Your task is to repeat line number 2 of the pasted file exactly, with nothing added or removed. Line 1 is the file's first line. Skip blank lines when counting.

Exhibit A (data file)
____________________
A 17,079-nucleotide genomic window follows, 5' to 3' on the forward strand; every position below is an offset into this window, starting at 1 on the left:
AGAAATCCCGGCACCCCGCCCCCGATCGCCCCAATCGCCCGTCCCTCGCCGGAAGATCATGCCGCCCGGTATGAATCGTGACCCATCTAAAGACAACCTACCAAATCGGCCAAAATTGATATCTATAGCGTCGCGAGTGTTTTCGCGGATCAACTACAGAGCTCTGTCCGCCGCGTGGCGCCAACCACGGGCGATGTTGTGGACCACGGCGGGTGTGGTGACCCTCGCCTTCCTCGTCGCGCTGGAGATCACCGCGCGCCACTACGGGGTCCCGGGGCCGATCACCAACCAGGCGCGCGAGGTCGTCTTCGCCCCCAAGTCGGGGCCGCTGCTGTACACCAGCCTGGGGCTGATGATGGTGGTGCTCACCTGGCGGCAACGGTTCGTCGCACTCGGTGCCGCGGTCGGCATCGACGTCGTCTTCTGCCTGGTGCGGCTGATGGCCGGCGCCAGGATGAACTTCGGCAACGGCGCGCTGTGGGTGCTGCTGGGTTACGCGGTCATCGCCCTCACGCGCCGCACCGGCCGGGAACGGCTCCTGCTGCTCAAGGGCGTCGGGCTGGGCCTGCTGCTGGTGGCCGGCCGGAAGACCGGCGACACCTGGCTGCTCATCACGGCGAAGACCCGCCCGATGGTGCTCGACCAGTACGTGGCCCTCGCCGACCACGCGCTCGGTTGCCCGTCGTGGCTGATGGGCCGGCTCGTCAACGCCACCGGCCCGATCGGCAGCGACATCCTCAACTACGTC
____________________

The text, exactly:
AGAAATCCCGGCACCCCGCCCCCGATCGCCCCAATCGCCCGTCCCTCGCCGGAAGATCATGCCGCCCGGTATGAATCGTGACCCATCTAAAGACAACCTACCAAATCGGCCAAAATTGATATCTATAGCGTCGCGAGTGTTTTCGCGGATCAACTACAGAGCTCTGTCCGCCGCGTGGCGCCAACCACGGGCGATGTTGTGGACCACGGCGGGTGTGGTGACCCTCGCCTTCCTCGTCGCGCTGGAGATCACCGCGCGCCACTACGGGGTCCCGGGGCCGATCACCAACCAGGCGCGCGAGGTCGTCTTCGCCCCCAAGTCGGGGCCGCTGCTGTACACCAGCCTGGGGCTGATGATGGTGGTGCTCACCTGGCGGCAACGGTTCGTCGCACTCGGTGCCGCGGTCGGCATCGACGTCGTCTTCTGCCTGGTGCGGCTGATGGCCGGCGCCAGGATGAACTTCGGCAACGGCGCGCTGTGGGTGCTGCTGGGTTACGCGGTCATCGCCCTCACGCGCCGCACCGGCCGGGAACGGCTCCTGCTGCTCAAGGGCGTCGGGCTGGGCCTGCTGCTGGTGGCCGGCCGGAAGACCGGCGACACCTGGCTGCTCATCACGGCGAAGACCCGCCCGATGGTGCTCGACCAGTACGTGGCCCTCGCCGACCACGCGCTCGGTTGCCCGTCGTGGCTGATGGGCCGGCTCGTCAACGCCACCGGCCCGATCGGCAGCGACATCCTCAACTACGTC